Q&A: What would you consider a good investment outcome?

At what percentage would you consider the investment a successful one and begin to look for an exit point? I am aware this hinges on a lot of variables but let’s just make an approximation.

When making an investment, I am looking for one of four possible outcomes:

• A small loss
• A small gain
• A medium gain
• A large gain

A successful outcome would be one of these results. To understand why these can all be considered successful, let’s turn your question around – what is a bad investment outcome?

Bad outcome #1 – A Large Loss

The surest way to cripple an investment portfolio is by suffering large losses. As I touched on in Becoming Antifragile, there is a clear relationship between the severity of a decline and your chances of recovering from that decline. As damages mount, your chances begin to collapse at an accelerating rate. The easiest way to avoid this fate is by avoiding large losses. The easiest way to avoid a large loss is to take a small loss. Think of it like a football game. To win you have to score points, but you also have to prevent the other team from scoring more than you. You have to play both offense and defense. Preventing large losses by taking small losses is how we play defense.

Bad outcome #2 – An Artificially Limited Gain

Your question implies that there should be an amount of gain that would be deemed as sufficient which would then trigger an exit. This approach is a big, but common, mistake. One of the keys to producing strong gains over time is to foster a lopsided relationship between the size of gains relative to the size of losses.

The really valuable, impactful gains are those occasional outliers – the unusually large gainers that don’t come along every day. They are much less common than the average result but can have a dramatic impact on the total return of your portfolio. If you always sell your winners at a predetermined level of gain you preclude the possibility of ever capitalizing on the vital Big Win. Since they don’t come along that often and are never obvious in advance, the risk of capping your gains early actually presents more danger than that of taking an inconsequential loss.

Bad outcome #3 – The Unplanned Exit

Investing success is largely a result of the disciplined execution of a plan. An investment plan is really just a set of rules that governs when to move money in or out of various assets. If you do not have a rule that governs an exit, you don’t have a plan. If you have a rule but you bend it depending on a feeling or a news article or something you heard from someone, it wasn’t really a rule and you don’t really have a plan.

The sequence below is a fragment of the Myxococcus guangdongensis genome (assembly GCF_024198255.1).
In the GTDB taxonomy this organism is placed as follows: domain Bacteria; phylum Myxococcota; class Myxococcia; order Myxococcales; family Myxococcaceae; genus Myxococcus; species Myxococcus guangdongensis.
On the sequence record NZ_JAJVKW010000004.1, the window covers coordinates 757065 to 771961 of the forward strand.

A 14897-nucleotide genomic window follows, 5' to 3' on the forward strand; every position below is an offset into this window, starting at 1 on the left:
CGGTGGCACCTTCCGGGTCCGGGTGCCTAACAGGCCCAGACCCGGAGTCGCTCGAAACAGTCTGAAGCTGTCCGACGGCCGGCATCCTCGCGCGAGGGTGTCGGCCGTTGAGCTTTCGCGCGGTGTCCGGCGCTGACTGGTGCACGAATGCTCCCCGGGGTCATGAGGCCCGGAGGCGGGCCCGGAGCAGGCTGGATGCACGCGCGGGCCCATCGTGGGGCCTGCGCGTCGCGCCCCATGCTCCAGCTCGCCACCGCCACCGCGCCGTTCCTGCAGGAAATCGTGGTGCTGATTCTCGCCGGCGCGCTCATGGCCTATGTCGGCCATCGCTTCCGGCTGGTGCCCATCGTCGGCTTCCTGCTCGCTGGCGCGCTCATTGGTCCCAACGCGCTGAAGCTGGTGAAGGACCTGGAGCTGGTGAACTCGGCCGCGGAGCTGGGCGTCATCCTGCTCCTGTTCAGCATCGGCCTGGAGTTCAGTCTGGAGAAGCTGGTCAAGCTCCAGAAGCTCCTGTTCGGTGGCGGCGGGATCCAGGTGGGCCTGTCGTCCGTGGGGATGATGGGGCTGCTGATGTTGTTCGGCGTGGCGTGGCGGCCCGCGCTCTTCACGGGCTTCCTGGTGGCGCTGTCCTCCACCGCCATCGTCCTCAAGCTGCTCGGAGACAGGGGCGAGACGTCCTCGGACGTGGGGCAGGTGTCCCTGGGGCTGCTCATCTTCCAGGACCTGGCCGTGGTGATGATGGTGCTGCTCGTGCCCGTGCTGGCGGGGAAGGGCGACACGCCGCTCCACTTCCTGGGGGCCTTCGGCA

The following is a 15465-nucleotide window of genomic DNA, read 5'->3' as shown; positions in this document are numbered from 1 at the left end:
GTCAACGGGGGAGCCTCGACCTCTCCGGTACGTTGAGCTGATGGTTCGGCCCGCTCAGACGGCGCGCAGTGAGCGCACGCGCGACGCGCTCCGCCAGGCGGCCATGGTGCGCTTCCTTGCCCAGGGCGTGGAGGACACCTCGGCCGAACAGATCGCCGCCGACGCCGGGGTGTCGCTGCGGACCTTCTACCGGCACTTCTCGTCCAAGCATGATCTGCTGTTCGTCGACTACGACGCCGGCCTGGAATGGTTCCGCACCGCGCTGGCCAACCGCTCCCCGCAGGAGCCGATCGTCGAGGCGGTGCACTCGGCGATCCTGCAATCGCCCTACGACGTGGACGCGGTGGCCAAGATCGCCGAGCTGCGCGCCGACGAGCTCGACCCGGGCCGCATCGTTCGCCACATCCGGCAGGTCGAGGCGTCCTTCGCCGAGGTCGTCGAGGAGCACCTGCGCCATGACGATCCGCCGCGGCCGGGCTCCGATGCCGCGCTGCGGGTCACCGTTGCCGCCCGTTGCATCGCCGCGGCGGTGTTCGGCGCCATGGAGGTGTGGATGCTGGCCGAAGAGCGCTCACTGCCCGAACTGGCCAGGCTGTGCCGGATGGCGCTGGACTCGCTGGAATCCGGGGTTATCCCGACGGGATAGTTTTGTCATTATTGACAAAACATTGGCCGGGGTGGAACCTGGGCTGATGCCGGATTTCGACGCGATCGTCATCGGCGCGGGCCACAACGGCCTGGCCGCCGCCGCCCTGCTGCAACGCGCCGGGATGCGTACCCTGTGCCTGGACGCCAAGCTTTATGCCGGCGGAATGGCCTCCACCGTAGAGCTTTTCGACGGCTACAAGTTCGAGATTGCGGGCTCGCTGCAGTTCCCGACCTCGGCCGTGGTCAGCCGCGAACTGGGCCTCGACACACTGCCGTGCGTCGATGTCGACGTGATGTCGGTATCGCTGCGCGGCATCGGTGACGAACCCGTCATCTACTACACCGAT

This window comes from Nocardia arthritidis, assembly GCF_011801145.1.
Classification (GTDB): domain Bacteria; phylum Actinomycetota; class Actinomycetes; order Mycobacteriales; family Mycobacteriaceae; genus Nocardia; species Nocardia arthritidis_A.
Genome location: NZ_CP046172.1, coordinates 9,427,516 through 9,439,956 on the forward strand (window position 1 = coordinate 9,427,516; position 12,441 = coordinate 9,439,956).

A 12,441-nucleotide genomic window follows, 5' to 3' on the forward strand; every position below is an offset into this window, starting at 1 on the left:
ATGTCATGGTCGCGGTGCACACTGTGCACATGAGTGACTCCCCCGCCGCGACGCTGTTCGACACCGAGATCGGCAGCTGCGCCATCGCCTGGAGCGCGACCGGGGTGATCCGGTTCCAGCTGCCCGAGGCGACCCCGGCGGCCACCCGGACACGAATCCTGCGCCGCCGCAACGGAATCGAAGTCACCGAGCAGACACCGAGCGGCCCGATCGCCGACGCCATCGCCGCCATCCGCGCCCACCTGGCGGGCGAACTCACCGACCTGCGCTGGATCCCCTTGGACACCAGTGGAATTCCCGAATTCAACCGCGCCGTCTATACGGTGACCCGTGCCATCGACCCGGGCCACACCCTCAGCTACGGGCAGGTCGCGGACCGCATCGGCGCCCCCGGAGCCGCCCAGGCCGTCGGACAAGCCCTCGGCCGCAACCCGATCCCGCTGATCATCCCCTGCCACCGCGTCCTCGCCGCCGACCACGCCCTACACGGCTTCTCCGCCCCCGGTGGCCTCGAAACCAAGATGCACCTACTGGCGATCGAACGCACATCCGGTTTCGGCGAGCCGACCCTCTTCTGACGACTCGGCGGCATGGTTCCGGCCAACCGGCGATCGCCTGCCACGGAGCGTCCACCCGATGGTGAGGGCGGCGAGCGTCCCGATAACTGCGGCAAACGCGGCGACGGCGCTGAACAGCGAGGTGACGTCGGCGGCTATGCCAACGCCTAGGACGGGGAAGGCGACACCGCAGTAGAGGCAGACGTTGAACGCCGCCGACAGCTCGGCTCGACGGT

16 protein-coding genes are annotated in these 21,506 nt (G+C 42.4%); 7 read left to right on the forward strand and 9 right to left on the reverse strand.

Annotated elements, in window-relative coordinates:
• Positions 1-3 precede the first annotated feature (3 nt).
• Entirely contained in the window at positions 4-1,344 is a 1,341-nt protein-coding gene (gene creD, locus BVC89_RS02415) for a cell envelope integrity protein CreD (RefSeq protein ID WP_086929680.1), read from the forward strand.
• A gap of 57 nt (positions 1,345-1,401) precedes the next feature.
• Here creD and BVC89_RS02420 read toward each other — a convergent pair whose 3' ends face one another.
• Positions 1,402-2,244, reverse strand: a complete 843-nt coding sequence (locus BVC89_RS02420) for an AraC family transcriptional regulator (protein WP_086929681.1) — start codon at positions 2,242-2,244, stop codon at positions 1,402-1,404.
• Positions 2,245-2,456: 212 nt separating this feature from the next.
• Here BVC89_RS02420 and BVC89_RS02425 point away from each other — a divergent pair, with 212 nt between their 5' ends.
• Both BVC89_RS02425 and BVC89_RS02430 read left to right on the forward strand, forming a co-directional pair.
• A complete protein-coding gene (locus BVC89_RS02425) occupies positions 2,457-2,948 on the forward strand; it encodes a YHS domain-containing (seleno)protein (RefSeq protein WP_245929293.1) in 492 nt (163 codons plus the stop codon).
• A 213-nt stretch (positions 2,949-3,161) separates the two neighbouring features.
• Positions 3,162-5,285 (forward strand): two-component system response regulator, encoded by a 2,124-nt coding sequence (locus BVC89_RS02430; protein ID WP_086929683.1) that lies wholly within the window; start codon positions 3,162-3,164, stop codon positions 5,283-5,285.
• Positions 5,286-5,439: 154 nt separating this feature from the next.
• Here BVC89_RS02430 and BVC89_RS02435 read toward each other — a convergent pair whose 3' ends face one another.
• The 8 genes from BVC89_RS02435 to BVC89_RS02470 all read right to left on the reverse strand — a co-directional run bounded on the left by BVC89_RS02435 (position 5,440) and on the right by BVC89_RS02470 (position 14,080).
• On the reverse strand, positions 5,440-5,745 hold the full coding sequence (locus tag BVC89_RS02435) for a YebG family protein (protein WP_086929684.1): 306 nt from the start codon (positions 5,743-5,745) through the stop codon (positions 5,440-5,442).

If you don’t have a plan with rules that are followed, you’ll never be able to judge your results reliably. If you have a hunch that works out like you thought it would, was that luck or some kind of innate skill? Are your hunches reliable? Do you have a method for judging hunches you didn’t have?

To have confidence that your results are reliable and repeatable you have to have a well-crafted plan that is actually followed. Unplanned exits don’t tell you anything about your methods and make it impossible to accurately refine and improve your approach over time.

A Map for Good Outcomes

If the three factors above result in bad outcomes, a reasonable approach for achieving good outcomes would be to do the opposite:

1) Plan exits ahead of time and follow the plan.
2) Never plan to limit your gains.
3) Don’t suffer large losses.

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About Patrick Crook

Pat Crook is a financial advisor in Corvallis, Oregon with over twenty years of experience. He has developed a specialized form of investment portfolio management designed to address the risk concerns of those in or near retirement as well as organizations like charitable endowments and foundations. To learn more or set an appointment, he can be reached at 541.753.1808.